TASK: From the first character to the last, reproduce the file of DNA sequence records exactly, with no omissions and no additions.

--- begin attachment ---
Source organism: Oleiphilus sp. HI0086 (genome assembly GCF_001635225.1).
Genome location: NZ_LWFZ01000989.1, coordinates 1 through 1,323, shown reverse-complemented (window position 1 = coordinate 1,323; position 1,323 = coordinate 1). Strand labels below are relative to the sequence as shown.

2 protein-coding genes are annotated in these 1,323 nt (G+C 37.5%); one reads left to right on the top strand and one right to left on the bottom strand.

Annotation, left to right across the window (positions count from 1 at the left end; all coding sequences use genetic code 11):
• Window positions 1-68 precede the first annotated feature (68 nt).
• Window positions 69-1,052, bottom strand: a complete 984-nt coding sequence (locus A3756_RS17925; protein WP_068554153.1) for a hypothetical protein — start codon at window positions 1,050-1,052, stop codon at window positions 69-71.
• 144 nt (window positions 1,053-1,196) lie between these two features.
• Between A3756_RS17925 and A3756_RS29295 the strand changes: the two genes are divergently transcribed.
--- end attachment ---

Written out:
Source organism: Oleiphilus sp. HI0086 (genome assembly GCF_001635225.1).
Genome location: NZ_LWFZ01000989.1, coordinates 1 through 1,323, shown reverse-complemented (window position 1 = coordinate 1,323; position 1,323 = coordinate 1). Strand labels below are relative to the sequence as shown.

2 protein-coding genes are annotated in these 1,323 nt (G+C 37.5%); one reads left to right on the top strand and one right to left on the bottom strand.

Annotation, left to right across the window (positions count from 1 at the left end; all coding sequences use genetic code 11):
• Window positions 1-68 precede the first annotated feature (68 nt).
• Window positions 69-1,052, bottom strand: a complete 984-nt coding sequence (locus A3756_RS17925; protein WP_068554153.1) for a hypothetical protein — start codon at window positions 1,050-1,052, stop codon at window positions 69-71.
• 144 nt (window positions 1,053-1,196) lie between these two features.
• Between A3756_RS17925 and A3756_RS29295 the strand changes: the two genes are divergently transcribed.